While You Were Out - TLC: Taking parts of Surprise by Design (the surprise element) and Trading Spaces (onscreen carpenter, host of little use, two day schedule) and making a show out of them (though this one could predate Surprise by Design, but I doubt it). I watched it and I wanted to kill the designer, smack the host, and canonize the poor carpenter who was forced to put up with them. Second season the designer and host have changed. Carpenter is the same. I wasn't the only one, obviously.
Update: I've seen the designer since, so I stand corrected.
Monster House - Discovery: Some odd child of Monster Garage and Trading Spaces, presumably after Trading Spaces got really drunk in a seedy bar one night. I watched it, and it seems to be trading on the train wreck/massive ego factor of Trading Spaces, but with an added dose of faux testosterone. Okay, so people don't seem to understand that, should they ever try to sell their home, no one's going to want to buy a house with a glass lighted floor or a stage in the living room. No biggie. But when they see that the electrician is the only one fighting against using sub-code wiring (that could be a fire hazard) for 100-odd blinking disco lights, why do people still submit their homes for this show? (But then, why do hundreds upon hundreds of people still submit for Trading Spaces? I honestly think that I could start a show called "Get a Chainsaw Shoved Up Your Ass!" and get steady submissions for it.)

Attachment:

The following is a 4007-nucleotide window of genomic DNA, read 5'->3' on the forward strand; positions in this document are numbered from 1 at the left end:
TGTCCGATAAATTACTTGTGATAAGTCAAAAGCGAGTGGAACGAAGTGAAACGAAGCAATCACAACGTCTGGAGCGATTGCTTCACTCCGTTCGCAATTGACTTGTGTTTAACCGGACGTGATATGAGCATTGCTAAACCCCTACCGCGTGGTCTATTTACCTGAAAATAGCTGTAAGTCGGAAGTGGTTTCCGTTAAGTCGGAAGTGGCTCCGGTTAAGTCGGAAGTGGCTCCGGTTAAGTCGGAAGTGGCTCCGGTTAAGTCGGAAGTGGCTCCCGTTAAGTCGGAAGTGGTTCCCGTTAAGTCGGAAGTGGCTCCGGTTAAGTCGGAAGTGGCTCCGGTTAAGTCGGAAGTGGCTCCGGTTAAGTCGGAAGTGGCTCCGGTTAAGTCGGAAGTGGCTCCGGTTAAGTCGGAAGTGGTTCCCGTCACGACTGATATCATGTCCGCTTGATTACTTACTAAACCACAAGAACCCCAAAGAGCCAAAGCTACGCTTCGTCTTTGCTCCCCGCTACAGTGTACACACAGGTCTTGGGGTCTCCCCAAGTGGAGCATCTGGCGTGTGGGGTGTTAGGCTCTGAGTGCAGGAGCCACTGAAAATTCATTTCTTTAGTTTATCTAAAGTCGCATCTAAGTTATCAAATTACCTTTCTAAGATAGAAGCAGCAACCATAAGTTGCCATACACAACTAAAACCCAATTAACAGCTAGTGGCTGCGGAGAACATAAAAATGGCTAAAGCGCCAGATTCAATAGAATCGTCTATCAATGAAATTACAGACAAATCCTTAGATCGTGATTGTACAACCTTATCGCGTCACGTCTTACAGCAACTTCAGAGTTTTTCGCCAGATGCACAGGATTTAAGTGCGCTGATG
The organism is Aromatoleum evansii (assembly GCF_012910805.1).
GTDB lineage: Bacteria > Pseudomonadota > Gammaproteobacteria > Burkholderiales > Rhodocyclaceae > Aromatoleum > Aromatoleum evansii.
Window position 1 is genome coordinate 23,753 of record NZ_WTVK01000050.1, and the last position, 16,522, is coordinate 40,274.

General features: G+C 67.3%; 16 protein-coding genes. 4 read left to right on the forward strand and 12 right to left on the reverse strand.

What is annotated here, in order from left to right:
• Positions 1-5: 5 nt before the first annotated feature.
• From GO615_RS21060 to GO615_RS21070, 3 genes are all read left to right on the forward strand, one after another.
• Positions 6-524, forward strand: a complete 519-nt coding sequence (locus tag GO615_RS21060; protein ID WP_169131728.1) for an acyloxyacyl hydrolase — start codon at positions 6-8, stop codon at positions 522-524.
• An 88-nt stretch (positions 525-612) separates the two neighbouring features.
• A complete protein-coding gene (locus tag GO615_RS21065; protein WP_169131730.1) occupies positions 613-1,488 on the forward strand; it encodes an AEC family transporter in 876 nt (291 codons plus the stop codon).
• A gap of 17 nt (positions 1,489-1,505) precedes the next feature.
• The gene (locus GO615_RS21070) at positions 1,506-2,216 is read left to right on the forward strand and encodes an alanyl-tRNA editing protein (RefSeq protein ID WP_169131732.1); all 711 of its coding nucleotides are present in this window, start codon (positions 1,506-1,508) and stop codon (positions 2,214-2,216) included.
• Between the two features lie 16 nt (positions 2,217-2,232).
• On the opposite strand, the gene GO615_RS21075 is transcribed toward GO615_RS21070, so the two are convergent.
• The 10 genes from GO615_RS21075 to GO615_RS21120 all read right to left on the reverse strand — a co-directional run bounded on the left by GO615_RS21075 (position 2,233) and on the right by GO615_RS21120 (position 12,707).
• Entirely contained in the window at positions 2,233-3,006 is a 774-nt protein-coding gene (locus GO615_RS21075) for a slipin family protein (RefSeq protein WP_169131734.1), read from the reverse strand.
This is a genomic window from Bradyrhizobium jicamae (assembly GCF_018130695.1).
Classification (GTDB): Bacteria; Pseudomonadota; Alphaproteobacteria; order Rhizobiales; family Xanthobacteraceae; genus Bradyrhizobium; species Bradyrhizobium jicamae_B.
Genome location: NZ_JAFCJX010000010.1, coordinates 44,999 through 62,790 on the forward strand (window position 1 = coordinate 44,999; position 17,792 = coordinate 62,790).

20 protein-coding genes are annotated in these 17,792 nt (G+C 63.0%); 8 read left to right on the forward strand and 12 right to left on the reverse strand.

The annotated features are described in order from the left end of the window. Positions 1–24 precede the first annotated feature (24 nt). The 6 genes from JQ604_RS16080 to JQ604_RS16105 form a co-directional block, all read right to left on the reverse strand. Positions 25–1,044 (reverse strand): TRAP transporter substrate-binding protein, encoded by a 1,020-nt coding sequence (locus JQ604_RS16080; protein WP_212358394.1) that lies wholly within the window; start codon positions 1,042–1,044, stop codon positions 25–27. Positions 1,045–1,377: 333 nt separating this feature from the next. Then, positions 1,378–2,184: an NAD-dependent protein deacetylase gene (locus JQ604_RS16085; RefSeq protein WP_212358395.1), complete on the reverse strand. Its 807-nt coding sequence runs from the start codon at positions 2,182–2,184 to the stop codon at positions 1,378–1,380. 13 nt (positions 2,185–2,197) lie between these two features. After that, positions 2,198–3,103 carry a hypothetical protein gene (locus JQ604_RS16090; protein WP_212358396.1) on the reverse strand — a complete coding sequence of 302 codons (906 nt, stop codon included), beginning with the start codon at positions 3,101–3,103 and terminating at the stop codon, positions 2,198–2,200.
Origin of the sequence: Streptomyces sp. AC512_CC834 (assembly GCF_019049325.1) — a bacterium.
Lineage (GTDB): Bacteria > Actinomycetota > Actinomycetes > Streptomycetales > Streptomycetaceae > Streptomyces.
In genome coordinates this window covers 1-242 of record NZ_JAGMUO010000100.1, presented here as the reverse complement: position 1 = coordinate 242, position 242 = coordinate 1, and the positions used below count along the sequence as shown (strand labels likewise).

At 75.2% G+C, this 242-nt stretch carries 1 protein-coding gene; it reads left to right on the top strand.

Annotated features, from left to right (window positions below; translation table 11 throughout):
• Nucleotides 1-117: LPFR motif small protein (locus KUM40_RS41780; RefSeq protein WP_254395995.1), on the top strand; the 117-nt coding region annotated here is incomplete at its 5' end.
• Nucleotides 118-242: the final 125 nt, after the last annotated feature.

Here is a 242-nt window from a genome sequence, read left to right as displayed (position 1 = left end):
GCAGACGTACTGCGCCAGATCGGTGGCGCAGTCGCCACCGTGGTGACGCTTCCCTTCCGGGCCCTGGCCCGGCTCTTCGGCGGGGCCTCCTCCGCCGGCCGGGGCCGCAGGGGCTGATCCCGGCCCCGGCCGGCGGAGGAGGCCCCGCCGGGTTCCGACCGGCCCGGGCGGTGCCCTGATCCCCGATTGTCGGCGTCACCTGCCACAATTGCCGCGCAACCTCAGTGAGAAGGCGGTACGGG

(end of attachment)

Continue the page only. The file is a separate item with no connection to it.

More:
All Year Round with Katie Brown - A&E: Katie 'put sod on your kitchen table' Brown has been resurrected from the depths of Lifetime cancellation into basic cable prominence again. If this show has legs, it might survive the impending collapse, as the makeovers are a small part of the show and could be ditched. Of course, then you'd have her Lifetime show (Next Door with Katie Brown) all over again, that one whose logo was a red door. Where she put sod on a kitchen table. (I'm not letting it go. I can't let it go! Worm- and bug-filled sod! On a kitchen table! For people to eat food off of!)
Update: Seems that this show didn't have legs at all. I haven't seen it lately.
Makeover Mamas - A&E: The moms of a married couple redo a room in the couple's house. Uhh, that's about it. Cute concept, but I just can't get involved. Though I wonder about how much fighting goes on after the camera goes off, with the husband and wife each trying to credit their mother with the good design ideas and their mother-in-law with the bad design ideas.
Update: Though this one is getting more tolerable. I think the half-hour format is a good idea.